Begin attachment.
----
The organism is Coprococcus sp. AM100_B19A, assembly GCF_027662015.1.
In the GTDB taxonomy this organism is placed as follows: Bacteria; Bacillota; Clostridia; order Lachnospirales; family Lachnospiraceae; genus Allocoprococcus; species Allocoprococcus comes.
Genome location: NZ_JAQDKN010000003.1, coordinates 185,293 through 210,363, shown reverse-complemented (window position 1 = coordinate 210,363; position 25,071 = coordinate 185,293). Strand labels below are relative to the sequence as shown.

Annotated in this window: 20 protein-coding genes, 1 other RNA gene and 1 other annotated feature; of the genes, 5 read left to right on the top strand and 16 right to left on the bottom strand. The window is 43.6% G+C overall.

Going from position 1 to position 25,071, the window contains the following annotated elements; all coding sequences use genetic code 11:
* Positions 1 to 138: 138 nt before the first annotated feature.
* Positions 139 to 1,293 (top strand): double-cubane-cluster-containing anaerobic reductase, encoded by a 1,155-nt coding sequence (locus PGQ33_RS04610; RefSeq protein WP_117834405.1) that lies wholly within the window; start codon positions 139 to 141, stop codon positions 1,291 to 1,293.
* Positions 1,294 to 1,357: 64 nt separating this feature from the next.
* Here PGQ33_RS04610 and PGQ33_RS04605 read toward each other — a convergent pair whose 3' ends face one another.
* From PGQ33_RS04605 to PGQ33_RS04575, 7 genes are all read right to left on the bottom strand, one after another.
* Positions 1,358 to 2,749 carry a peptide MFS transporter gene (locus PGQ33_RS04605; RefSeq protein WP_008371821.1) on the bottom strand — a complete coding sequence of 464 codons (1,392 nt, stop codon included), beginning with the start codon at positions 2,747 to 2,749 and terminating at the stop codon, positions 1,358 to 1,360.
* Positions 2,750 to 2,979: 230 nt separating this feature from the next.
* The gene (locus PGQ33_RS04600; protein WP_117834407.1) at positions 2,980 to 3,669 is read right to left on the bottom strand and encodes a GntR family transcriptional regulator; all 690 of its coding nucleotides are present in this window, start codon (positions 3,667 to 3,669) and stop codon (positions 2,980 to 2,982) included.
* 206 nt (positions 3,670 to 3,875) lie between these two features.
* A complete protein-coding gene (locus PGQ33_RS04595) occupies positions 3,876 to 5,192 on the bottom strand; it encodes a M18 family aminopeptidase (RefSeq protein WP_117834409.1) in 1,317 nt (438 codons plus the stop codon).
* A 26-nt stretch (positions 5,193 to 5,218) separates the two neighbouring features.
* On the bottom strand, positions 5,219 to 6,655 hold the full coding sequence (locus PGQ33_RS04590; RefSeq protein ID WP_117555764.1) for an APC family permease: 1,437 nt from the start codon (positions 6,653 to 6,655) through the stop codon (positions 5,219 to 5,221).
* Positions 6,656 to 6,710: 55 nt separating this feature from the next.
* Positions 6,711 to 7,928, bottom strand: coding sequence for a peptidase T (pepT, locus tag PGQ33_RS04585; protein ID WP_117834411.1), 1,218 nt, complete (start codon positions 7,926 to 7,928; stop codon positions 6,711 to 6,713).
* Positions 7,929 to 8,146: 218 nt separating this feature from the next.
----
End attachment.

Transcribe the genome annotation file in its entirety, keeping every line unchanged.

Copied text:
The organism is Coprococcus sp. AM100_B19A, assembly GCF_027662015.1.
In the GTDB taxonomy this organism is placed as follows: Bacteria; Bacillota; Clostridia; order Lachnospirales; family Lachnospiraceae; genus Allocoprococcus; species Allocoprococcus comes.
Genome location: NZ_JAQDKN010000003.1, coordinates 185,293 through 210,363, shown reverse-complemented (window position 1 = coordinate 210,363; position 25,071 = coordinate 185,293). Strand labels below are relative to the sequence as shown.

Annotated in this window: 20 protein-coding genes, 1 other RNA gene and 1 other annotated feature; of the genes, 5 read left to right on the top strand and 16 right to left on the bottom strand. The window is 43.6% G+C overall.

Going from position 1 to position 25,071, the window contains the following annotated elements; all coding sequences use genetic code 11:
* Positions 1 to 138: 138 nt before the first annotated feature.
* Positions 139 to 1,293 (top strand): double-cubane-cluster-containing anaerobic reductase, encoded by a 1,155-nt coding sequence (locus PGQ33_RS04610; RefSeq protein WP_117834405.1) that lies wholly within the window; start codon positions 139 to 141, stop codon positions 1,291 to 1,293.
* Positions 1,294 to 1,357: 64 nt separating this feature from the next.
* Here PGQ33_RS04610 and PGQ33_RS04605 read toward each other — a convergent pair whose 3' ends face one another.
* From PGQ33_RS04605 to PGQ33_RS04575, 7 genes are all read right to left on the bottom strand, one after another.
* Positions 1,358 to 2,749 carry a peptide MFS transporter gene (locus PGQ33_RS04605; RefSeq protein WP_008371821.1) on the bottom strand — a complete coding sequence of 464 codons (1,392 nt, stop codon included), beginning with the start codon at positions 2,747 to 2,749 and terminating at the stop codon, positions 1,358 to 1,360.
* Positions 2,750 to 2,979: 230 nt separating this feature from the next.
* The gene (locus PGQ33_RS04600; protein WP_117834407.1) at positions 2,980 to 3,669 is read right to left on the bottom strand and encodes a GntR family transcriptional regulator; all 690 of its coding nucleotides are present in this window, start codon (positions 3,667 to 3,669) and stop codon (positions 2,980 to 2,982) included.
* 206 nt (positions 3,670 to 3,875) lie between these two features.
* A complete protein-coding gene (locus PGQ33_RS04595) occupies positions 3,876 to 5,192 on the bottom strand; it encodes a M18 family aminopeptidase (RefSeq protein WP_117834409.1) in 1,317 nt (438 codons plus the stop codon).
* A 26-nt stretch (positions 5,193 to 5,218) separates the two neighbouring features.
* On the bottom strand, positions 5,219 to 6,655 hold the full coding sequence (locus PGQ33_RS04590; RefSeq protein ID WP_117555764.1) for an APC family permease: 1,437 nt from the start codon (positions 6,653 to 6,655) through the stop codon (positions 5,219 to 5,221).
* Positions 6,656 to 6,710: 55 nt separating this feature from the next.
* Positions 6,711 to 7,928, bottom strand: coding sequence for a peptidase T (pepT, locus tag PGQ33_RS04585; protein ID WP_117834411.1), 1,218 nt, complete (start codon positions 7,926 to 7,928; stop codon positions 6,711 to 6,713).
* Positions 7,929 to 8,146: 218 nt separating this feature from the next.